Fig. 56. PID realtime experiment. The desired position as a constant.
3
x 10 11
0.1
Ball velocity [m/s]
0.05
0
0.05
10
9
8
7
0.1 Time [s] Time [s]
1.2
1
Control PWM duty
0.5
1 00.8
01234 Time [s] Time [s]
Fig. 57. PID realtime experiment. The desired position in a sine wave form.
0.3
0.2
Coil current [A]
Ball position [m]
Ball velocity [m/s]
Coil current [A]
10
8
0.1
0
0.1 Time [s] Time [s]
1.4
1.2
1
0.8 1.2
1
0.8
0.6
Time [s] Time [s] Fig. 58. PID realtime experiment. The desired position in a square wave form.
2.4.2 LQ
Double click the LQ button. The realtime LQ controller opens (see Fig. 59). The results of the realtime experiment are shown in: Fig. 60, Fig. 61 and Fig. 62.
0.1
0.05
Ball velocity [m/s]
0
0.05
Coil current [A]
Ball position [m] ^{Coil current [A] }Ball position [m]
0.1 Time [s] Time [s]
0.8
Control PWM duty
0.6
0.4
0.2 1.2
0 01234 01234 Time [s] Time [s]
Fig. 60. LQ realtime experiment. The desired position as a constant.
3
x 10 11
0.1
Ball velocity [m/s]
0.05
0
0.05
10
9
8
0.1 Time [s] Time [s] 7
1.2
0.8
Control PWM duty
0.6
0.4
0.2
1
0.8
0
01234 Time [s] Time [s]
Fig. 61. LQ realtime experiment. The desired position in a sine wave form.
0.2
0.1
Coil current [A] Ball position [m]
Ball velocity [m/s]
Control PWM duty
10
8
0
0.1
0.2
1
1.5
1
0.5 0.5
0 Time [s] Fig. 62. LQ realtime experiment. The desired position in a square wave form.
2.4.3 LQ tracking
Double click the LQ tracking button. The realtime LQ tracking controller opens (see Fig. 63). The results of the realtime experiment are shown in Fig. 64, Fig. 65 and Fig. 66.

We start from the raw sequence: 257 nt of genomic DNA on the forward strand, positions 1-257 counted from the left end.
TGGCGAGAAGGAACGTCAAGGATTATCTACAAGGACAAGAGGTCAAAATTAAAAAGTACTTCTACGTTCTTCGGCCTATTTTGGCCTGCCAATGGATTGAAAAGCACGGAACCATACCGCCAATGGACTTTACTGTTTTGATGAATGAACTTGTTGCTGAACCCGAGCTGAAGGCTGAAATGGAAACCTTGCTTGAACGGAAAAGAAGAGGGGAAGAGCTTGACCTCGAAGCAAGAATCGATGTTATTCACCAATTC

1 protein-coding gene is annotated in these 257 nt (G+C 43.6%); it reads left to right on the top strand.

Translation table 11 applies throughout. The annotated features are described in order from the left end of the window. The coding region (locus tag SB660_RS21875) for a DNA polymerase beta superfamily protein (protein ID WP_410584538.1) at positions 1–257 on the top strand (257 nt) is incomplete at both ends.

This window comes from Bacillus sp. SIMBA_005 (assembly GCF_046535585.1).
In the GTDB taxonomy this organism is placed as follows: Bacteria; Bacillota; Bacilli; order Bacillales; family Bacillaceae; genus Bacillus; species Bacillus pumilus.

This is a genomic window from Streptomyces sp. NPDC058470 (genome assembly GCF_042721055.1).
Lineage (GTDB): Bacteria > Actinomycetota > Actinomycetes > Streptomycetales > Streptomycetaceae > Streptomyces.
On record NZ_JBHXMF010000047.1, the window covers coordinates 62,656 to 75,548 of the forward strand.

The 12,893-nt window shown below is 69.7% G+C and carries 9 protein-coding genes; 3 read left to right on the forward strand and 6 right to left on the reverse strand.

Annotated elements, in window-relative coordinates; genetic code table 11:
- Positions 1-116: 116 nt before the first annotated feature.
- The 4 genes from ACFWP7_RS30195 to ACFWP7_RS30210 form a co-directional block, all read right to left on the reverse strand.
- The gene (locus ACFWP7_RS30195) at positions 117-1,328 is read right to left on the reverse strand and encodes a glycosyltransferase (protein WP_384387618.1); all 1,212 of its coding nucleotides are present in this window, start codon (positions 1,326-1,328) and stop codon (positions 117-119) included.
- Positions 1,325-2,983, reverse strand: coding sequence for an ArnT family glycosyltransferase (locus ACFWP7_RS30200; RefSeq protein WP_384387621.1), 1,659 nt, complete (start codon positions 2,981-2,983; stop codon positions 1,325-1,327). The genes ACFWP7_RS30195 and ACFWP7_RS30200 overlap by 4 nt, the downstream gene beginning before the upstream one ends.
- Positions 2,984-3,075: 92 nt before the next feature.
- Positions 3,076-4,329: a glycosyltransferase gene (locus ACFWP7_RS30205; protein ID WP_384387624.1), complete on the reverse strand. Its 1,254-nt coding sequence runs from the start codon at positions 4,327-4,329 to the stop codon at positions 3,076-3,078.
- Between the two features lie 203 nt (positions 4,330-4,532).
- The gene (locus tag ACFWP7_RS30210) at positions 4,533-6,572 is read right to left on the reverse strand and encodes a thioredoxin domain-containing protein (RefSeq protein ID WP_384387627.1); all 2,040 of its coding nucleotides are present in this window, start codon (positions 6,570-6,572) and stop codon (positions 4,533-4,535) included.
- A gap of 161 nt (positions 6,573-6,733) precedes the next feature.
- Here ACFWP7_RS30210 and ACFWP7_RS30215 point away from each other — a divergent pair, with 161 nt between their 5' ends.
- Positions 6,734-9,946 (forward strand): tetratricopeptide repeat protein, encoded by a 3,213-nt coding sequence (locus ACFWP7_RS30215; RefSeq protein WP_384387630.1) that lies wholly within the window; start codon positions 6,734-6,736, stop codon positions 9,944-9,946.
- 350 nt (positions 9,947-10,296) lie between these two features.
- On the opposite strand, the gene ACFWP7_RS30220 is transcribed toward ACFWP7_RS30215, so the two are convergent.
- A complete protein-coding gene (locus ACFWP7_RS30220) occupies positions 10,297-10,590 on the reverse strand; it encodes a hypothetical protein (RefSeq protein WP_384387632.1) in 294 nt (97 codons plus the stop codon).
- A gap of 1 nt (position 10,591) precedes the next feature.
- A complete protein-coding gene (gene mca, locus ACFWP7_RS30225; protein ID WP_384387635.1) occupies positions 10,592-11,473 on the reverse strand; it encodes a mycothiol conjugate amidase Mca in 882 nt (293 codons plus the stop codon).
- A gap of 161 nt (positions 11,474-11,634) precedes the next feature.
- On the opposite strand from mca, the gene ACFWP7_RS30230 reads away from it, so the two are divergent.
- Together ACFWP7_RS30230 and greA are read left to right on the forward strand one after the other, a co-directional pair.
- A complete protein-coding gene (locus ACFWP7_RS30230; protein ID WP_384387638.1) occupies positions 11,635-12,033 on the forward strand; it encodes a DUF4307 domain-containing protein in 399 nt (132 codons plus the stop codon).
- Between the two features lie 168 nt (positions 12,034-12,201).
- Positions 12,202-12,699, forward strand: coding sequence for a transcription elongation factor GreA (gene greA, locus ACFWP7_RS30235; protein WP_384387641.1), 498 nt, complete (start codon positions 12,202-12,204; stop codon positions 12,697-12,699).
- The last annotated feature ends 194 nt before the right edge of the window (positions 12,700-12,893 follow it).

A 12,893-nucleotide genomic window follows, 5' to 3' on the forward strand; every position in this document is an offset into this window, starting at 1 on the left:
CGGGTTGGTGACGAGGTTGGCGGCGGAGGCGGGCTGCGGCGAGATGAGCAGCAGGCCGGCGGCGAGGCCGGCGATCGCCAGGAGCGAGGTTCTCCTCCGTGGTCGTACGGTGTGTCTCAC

0.01
0
Ball velocity [m/s]
0.01
0.02
Coil current [A] Ball position [m]
9.5
9
8.5
0.03
1
1.4
Control PWM duty
0.8
0.6
0.4
0.2 1.2
Time [s] Time [s] Fig. 64. LQ tracking realtime experiment. The desired position as a constant.
0.02
Ball velocity [m/s]
0.01
0
Ball position [m]
0.01
0.8
1.4
Control PWM duty
0.6
0.4
0.2
Coil current [A]
1.2
1
0.8
0 Time [s] Fig. 65. LQ tracking realtime experiment. The desired position in a sine wave form.
0.2
0.1
Coil current [A]
Ball position [m]
Ball velocity [m/s]
Control PWM duty
8
6
0
0.1
0.2 Time [s] Time [s]
1.5
1
0.5 0.5
0 Time [s] Time [s] Fig. 66. LQ tracking realtime experiment. The desired position in a square wave form.
3 Description of the Magnetic Levitation class properties
The MagLev is a MATLAB class, which gives the access to all the features of the RTDAC4/PCI board supported with the logic for the MLS model. The RTDAC4/PCI board is an interface between the control software executed by a PC computer and the powerinterface electronic of the modular servo model. The logic on the board contains the following blocks:

PWM generation block – generates the PulseWidth Modulation output signal. Simultaneously the direction signal and the brake signal are generated to control the power interface module. The PWM prescaler determines the frequency of the PWM wave;

power interface thermal status –the thermal status can be used to disable the operation of the overheated actuator unit;

interface to the onboard analogtodigital converter. The A/D converter is applied to measure the position of the ball (light sensor) and to measure the coil current of the actuator.
All the parameters and measured variables from the RTDAC4/PCI board are accessible by appropriate properties of the MagLev class. In the MATLAB environment the object of the MagLev class is created by the command: object_name = MagLev;
for example ml = maglev;
The get method is called to read a value of the property of the object: property_value = get( object_name, ‘property_name’ ); The set method is called to set new value of the given property:set( object_name, ‘property_name’, new_property_value );
The display method is applied to display the property values when the object_name is entered in the MATLAB command window.